Sunday, September 10, 2006

Word Respect

Bea has always loved words and encouraged their respect. Scrabble was her favorite game. Needless to say, Bea always won, except with my dad. She would let him score more points every second game. Getting him to play at all could be considered a major achievement since he was not a native-born speaker. Every Christmas Bea gave grandson Alex a Scrabble desk calendar. Her son became a newspaper editor; her daughter, a writer. Bea can be lying there in bed and out of the blue she will comment, “Rhapsody. Now there’s a beautiful word …”

Lisa tries to tempt my mother with a nice bowl of porridge: “Your belly would be so grateful.”

“Belly is not an elegant word,” Bea declares with evident distaste.

“What should I say?”


Lisa and I are just finishing a major grooming operation – shampoo, manicure, toe and ear cleaning, bed bath, etc. – when Nurse Jane arrives and notices the new lotion.

“Great stuff, called ‘very emollient body lotion,’ from Alba,” I tell her as Lisa smears a thick layer onto Bea’s back, necessary for the prevention of dry skin and bedsores.

“E-moll-ient!” pipes in the back’s owner, taking joy from each syllable. The spa treatment has put her in fine spirits.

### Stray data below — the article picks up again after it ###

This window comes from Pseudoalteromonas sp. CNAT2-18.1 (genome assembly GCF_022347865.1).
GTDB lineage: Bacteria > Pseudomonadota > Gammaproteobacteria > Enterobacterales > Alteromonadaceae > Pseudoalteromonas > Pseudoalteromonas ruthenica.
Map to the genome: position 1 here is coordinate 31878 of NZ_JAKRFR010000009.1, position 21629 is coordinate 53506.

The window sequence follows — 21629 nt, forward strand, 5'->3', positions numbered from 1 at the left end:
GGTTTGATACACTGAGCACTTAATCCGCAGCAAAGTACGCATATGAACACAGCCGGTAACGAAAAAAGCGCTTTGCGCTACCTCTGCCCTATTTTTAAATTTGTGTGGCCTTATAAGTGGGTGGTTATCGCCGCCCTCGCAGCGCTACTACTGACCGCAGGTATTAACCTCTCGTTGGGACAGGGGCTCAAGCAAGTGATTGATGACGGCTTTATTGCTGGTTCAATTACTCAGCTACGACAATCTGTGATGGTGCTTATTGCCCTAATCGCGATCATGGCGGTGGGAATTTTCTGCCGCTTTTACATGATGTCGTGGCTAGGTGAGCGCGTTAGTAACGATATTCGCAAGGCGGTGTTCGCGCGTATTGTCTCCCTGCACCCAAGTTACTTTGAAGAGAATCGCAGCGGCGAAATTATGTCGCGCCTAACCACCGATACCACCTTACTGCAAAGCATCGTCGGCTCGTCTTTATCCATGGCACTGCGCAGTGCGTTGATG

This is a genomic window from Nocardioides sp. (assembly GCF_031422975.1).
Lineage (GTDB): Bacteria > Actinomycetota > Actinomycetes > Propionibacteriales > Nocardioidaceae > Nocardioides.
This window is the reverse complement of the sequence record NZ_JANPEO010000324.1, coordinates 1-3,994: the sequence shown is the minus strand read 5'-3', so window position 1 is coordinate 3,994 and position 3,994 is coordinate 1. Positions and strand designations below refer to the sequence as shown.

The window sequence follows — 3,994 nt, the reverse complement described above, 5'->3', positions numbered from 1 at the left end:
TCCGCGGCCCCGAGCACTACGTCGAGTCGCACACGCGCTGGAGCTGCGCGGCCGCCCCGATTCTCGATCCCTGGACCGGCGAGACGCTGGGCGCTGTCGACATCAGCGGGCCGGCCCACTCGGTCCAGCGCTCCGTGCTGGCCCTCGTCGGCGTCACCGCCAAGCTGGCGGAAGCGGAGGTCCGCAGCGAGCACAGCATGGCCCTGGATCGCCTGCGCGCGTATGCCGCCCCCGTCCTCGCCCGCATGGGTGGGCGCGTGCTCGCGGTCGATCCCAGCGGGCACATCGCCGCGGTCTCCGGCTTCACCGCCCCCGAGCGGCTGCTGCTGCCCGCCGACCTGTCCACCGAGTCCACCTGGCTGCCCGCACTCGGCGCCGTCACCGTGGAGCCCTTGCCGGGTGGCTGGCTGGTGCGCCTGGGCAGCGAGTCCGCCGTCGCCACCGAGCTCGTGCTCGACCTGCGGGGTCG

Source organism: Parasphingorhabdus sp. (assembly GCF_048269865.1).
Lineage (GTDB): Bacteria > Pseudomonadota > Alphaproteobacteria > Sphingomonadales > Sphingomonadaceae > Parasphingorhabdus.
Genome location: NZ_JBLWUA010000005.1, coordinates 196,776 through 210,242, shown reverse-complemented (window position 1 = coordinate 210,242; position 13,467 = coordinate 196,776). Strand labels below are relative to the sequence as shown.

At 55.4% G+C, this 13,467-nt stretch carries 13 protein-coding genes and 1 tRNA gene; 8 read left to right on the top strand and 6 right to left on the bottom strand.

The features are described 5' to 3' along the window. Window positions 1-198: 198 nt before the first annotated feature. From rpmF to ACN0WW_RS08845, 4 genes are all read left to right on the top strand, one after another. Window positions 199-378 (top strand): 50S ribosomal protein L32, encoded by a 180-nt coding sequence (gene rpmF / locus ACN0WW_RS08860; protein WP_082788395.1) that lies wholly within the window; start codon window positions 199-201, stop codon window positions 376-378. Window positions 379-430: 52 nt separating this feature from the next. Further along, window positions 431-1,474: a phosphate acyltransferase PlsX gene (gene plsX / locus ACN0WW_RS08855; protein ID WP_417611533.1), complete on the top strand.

Later, I ask what emollient means.

“Don’t know,” she says. “And you thought I was so smart!”

I am changing her by myself this evening, a tricky task due to extreme frailty. In order to position the underpad, I have to trot around the bed several times and tug on her sheepskin.

“Too bad you can’t jump,” Bea comments wryly.

Joared posted a comment that sent me to a Web site with an amazing sunset to symbolize the end of life.

I thought a lot about senility today and whether it applies to my mother. Here are some dictionary definitions to ponder:

1.) Senile: Exhibiting the symptoms of senility, as impaired memory or the inability to perform certain mental tasks.

2.) Senile dementia: A progressive, abnormally accelerated deterioration of mental faculties and emotional stability in old age, occurring especially in Alzheimer’s disease.

3.) Dementia: Deterioration of intellectual faculties, such as memory, concentration, and judgment, resulting from an organic disease or a disorder of the brain. It is often accompanied by emotional disturbance and personality changes.

Bea does not suffer from 2 or 3, but senility applies although, on some days, her mind is crystal-clear. Last week I noted distress at being unable to do anything “useful.” Today she failed my Everything-You-Can-Remember-About-Playing-Scrabble test yet felt well enough to want to go outside.

ME: “How I wish there was a magic button on your bed that I could push and transport you into the garden and then you could see how beautiful the cosmos look in the sunshine, with the goldfinches flitting from branch to branch!”

BEA: “I’m getting up. I am going to get up and act in a sensible way.”

ME: “You don’t think staying in bed is sensible?”

BEA: “Interesting question!”

My mother is just very old. During her waking hours, her mind stays busy: today she was wondering what life would have been like as a man. Senile she may be, but sharper than many of the young folks who voted for George W. Bush.

“Onomatopoeia,” Bea says as I leave the room. “Now there’s a lovely word ….”


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